ERIC Number: ED442822
Record Type: RIE
Publication Date: 2000-Apr
Emotion Regulation and Test Anxiety: The Contribution of Academic Delay of Gratification.
Bembenutty, Hefer; McKeachie, Wilbert J.; Lin, Yi-Guang
The ability to delay gratification among learners could serve as an effective learning strategy useful to diminish the detrimental effect of test anxiety. Academic delay of gratification refers to students' postponement of immediately available opportunities to satisfy impulses in favor of pursuing chosen important academic rewards or goals that are temporally remote but ostensibly more valuable. Using hierarchical regression analysis, this association was explored for 364 students. An association was found between academic delay of gratification and test anxiety once motivational, cognitive, and self-regulated factors are controlled. These findings suggest that academic delay of gratification may serve to enhance students' goal enhancement, which in turn results in high academic achievement. These results also suggest that delay of gratification may function as a learning strategy that buffers the detrimental effect of test anxiety by helping learners protect academic goals from nonacademic alternative strategies. These results also indicate that self-efficacy, regulation of time, and study environment are negative predictors of test anxiety, while delay of gratification, extrinsic goal orientation, and rehearsal are positive predictors of test anxiety. An appendix contains the Academic Delay of Gratification Scale (H. Bembenutty, 1997). (Contains 1 figure, 7 tables, and 59 references.) (SLD)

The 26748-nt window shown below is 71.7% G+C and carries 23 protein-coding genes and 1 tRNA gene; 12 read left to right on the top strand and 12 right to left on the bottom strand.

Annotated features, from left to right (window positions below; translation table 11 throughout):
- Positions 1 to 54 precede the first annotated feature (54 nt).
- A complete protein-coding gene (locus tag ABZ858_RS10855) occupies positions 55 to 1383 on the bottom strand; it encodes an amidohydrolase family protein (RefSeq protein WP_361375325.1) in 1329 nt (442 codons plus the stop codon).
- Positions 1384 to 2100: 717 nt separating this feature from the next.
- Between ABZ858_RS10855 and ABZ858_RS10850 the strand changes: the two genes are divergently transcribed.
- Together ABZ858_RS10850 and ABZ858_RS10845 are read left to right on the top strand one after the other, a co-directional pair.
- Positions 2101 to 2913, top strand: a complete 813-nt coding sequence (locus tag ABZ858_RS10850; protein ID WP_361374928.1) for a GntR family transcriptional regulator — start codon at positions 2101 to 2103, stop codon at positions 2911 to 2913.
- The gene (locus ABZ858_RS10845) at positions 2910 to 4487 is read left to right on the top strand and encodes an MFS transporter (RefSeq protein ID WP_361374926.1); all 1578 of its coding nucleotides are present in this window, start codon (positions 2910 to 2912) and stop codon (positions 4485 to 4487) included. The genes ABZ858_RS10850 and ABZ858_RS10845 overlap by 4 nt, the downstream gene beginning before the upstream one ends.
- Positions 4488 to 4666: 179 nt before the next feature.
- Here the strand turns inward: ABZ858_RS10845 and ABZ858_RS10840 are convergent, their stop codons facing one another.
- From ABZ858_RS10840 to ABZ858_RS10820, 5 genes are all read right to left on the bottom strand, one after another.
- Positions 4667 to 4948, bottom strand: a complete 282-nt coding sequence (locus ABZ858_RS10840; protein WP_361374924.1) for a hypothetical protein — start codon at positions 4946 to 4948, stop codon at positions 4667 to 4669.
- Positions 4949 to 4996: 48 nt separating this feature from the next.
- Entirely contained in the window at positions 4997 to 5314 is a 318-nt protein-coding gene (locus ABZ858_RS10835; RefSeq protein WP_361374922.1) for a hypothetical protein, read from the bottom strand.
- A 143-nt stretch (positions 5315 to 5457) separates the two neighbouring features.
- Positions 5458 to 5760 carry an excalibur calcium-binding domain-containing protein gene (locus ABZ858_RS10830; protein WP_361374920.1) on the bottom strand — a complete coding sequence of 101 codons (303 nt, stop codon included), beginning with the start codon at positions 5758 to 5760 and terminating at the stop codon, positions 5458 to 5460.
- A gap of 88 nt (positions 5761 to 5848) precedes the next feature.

Publication Type: Reports - Research; Speeches/Meeting Papers
Education Level: N/A
Authoring Institution: N/A
Note: Paper presented at the Annual Meeting of the American Educational Research Association (New Orleans, LA, April 24-28, 2000).